Black (or was it Grey) Mountain Wildcamp

Black Mountain Oct16 from Nigel Gray on Vimeo.

An ‘s‘ and around 40 miles separate the Black Mountains and the Black Mountain, which mark the eastern and western extremes of the Brecon Beacon national park.  A Thursday business trip to Cardiff was an ideal opportunity to visit the western Brecon Beacons – the Black Mountain – for the first time.  Online photos of the ridge showed the gentle hills to the south abruptly ending in steep-sided cliffs dropping to remote cyms, an escarpment that is repeated further east by Pen-y-fan.

Finding a safe spot for the car is always a challenge when spending a few days in the hills. I eventually settled on emailing Dderi Farm near Glyntewe who allowed me to park for a small fee. A longer than expected meeting in Cardiff saw me shooting up the Rhondda valley along the A470 conscious of the nights drawing in. Finding the farm I quickly changed, chucked my food provisions into my pack and headed for the start of the footpath that heads up to Llyn y Fan Fawr from the pub in Glyntewe.

The ground was rather mushy and it was only a matter of time before that inevitable misplaced step led to the first slush of cold water into my shoes – a few seconds of shock being the price to pay for wearing unlined trail shoes.  I was feeling rather sluggish and hadn’t taken too much notice of the distance up to the lake.  The hills ahead were already enveloped in low cloud as forecast and with the light fading quickly it was clear my planned destination wasn’t going to materialise unless I continued traipsing in the dark.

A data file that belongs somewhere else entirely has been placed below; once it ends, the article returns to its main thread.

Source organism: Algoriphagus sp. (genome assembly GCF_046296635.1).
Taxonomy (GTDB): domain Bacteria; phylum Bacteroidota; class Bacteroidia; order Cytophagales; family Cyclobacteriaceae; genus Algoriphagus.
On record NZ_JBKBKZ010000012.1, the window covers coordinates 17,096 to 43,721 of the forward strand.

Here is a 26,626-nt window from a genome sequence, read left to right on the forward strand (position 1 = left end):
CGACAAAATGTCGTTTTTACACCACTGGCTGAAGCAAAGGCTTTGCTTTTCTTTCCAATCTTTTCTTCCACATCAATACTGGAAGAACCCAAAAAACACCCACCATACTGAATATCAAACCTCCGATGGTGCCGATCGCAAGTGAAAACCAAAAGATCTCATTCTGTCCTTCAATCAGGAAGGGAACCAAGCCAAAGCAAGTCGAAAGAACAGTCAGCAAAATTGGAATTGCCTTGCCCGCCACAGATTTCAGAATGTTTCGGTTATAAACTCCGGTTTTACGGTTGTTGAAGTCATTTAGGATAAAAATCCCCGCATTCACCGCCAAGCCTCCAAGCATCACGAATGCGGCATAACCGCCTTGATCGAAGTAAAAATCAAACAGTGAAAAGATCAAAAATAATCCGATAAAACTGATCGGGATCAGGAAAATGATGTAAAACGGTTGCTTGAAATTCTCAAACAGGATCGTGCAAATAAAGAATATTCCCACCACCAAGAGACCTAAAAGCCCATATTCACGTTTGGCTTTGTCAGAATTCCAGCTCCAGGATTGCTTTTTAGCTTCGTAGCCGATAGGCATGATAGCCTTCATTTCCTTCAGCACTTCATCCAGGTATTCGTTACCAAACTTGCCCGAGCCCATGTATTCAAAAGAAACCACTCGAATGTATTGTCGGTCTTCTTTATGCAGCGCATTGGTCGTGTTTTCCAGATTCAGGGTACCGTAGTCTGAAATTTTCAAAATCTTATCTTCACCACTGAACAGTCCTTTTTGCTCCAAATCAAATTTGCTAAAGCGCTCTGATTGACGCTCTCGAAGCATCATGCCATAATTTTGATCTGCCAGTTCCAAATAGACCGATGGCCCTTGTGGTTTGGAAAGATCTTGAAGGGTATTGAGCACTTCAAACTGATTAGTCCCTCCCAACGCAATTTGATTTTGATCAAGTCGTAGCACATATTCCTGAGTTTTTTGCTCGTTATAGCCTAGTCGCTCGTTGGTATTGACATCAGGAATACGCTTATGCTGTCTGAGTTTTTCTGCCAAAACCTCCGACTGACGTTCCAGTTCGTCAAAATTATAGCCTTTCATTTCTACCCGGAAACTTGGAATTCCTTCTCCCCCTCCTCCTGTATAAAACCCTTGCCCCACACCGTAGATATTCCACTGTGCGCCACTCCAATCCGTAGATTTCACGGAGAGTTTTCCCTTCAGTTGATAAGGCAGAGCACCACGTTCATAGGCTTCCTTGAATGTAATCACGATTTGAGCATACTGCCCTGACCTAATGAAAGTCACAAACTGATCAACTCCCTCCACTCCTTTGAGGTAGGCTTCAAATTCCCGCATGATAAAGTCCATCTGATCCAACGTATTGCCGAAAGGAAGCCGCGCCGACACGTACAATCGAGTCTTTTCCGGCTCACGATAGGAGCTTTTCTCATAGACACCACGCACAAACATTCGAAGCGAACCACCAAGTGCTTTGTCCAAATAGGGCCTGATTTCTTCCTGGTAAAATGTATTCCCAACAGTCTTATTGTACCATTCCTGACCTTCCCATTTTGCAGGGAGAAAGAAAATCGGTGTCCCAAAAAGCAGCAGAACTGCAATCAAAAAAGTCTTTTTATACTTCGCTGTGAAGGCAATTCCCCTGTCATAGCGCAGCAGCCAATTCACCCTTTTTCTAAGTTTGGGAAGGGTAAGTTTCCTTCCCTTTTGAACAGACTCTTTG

The path followed a small stream which cascaded over a number of mini waterfalls.  Keeping an eye out for a camping spot I deviated several times but to no avail. Continuing further up, the path crossed the stream and to the left was a small patch of relatively flat ground.  I continued up for a few minutes but as the path veered away from the stream I hit more boggy ground and reeds so I decided to head back to the spot by the stream, which as it turned out was the perfect size for my GoLite SL3.

Black Mountain

I pitched in strengthening wind and rain and settled in for a long dark evening.  Expecting colder autumn weather I’d brought a BearPaw Wilderness Design inner for the SL3 – I normally don’t bother with an inner – but it was surprisingly mild for late October.  Despite a strong wind through the night it never dropped below 10 degrees in the tent.  I’d brought my new Spot Gen 3 satellite tracker and sent a couple of OK messages to let the other half know I was safe and sound before tucking into a pasta mug-shot and chorizo before drifting to sleep.

I awoke to a clear view down into the valley.  I was a little disappointed that I hadn’t made much progress the night before and I could still see the farm where I parked, and hear dogs barking.  Breaking camp I could see the higher ground of Fan Fir was shrouded in cloud.  Plodding upwards a glint of light reflecting in a small pool marked an occasional break in the clouds but the mood changed as a bleak looking Llyn y Fan Fawr came into view.  Flanked by the steep cliffs of Fan Fir to the left, Llyn y Fan Fawr is the larger of the two llyns, hence the Fawr suffix.